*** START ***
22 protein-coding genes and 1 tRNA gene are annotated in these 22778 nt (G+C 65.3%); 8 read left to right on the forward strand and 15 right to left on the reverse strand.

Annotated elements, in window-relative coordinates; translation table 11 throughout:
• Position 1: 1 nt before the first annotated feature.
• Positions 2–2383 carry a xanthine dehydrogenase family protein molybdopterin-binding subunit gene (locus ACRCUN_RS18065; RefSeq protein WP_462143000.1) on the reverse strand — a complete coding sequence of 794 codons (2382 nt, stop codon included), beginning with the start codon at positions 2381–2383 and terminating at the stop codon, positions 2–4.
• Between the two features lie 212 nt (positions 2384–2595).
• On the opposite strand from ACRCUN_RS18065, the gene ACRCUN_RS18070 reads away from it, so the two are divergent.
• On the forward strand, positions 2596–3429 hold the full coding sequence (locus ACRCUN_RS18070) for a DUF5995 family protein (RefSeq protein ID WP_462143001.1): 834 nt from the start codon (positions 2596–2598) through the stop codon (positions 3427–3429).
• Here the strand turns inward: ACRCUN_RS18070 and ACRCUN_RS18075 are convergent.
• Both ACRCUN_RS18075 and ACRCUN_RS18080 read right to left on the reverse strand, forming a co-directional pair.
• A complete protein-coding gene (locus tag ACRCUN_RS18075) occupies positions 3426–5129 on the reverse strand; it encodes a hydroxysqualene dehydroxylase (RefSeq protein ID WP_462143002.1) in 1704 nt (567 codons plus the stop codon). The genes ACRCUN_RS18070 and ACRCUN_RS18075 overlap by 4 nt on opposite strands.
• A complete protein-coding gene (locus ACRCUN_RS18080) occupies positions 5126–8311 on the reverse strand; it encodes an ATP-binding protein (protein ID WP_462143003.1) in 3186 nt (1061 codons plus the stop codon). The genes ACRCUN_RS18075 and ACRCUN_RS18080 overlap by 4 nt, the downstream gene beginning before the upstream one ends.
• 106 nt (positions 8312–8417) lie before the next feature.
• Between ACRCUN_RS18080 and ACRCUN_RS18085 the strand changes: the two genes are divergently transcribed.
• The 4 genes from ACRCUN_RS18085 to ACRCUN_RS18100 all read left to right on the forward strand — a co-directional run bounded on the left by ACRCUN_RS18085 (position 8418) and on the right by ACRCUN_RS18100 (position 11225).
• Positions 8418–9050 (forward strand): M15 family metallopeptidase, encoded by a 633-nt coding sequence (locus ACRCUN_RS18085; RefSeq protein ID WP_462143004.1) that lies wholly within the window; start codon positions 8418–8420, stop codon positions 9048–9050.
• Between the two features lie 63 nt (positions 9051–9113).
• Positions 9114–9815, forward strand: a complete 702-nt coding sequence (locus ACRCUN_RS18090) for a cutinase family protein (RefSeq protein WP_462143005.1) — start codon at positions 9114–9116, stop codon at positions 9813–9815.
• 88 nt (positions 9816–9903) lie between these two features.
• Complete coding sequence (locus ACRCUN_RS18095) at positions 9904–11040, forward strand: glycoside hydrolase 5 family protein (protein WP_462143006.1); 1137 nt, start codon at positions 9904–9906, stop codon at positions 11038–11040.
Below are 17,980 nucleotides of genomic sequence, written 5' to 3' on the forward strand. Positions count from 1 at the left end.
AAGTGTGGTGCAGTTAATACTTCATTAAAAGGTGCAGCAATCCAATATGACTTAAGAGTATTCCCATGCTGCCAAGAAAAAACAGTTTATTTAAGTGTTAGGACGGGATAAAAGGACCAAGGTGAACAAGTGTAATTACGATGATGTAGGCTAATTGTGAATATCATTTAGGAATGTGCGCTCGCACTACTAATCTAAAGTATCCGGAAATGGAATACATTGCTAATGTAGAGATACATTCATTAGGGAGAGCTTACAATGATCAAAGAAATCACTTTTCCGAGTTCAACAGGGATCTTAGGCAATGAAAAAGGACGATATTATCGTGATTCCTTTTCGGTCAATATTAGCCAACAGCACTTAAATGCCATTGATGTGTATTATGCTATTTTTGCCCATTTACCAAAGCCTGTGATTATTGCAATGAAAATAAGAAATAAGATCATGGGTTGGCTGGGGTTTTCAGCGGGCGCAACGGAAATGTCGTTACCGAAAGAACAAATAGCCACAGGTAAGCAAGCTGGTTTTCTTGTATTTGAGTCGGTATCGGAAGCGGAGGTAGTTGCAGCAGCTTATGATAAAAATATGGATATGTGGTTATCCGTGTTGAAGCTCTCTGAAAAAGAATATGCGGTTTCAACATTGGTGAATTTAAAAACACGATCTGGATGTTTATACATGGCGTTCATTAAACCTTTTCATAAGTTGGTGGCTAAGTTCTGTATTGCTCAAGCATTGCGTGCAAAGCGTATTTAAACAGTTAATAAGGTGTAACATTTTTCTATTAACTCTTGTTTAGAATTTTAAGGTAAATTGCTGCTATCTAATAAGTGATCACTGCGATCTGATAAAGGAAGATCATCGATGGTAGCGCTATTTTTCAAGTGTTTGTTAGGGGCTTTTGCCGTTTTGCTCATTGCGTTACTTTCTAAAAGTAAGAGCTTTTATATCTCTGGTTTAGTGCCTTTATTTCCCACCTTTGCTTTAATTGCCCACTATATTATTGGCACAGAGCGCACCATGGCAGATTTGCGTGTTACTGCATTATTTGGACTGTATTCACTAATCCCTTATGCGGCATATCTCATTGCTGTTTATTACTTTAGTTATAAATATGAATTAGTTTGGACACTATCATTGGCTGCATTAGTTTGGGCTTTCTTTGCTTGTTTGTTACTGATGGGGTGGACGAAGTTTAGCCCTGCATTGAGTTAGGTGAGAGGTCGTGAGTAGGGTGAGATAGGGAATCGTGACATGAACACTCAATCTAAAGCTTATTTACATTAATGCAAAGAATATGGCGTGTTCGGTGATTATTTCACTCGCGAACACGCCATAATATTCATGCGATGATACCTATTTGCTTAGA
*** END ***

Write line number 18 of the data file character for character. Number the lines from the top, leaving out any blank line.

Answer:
• 88 nt (positions 9816–9903) lie between these two features.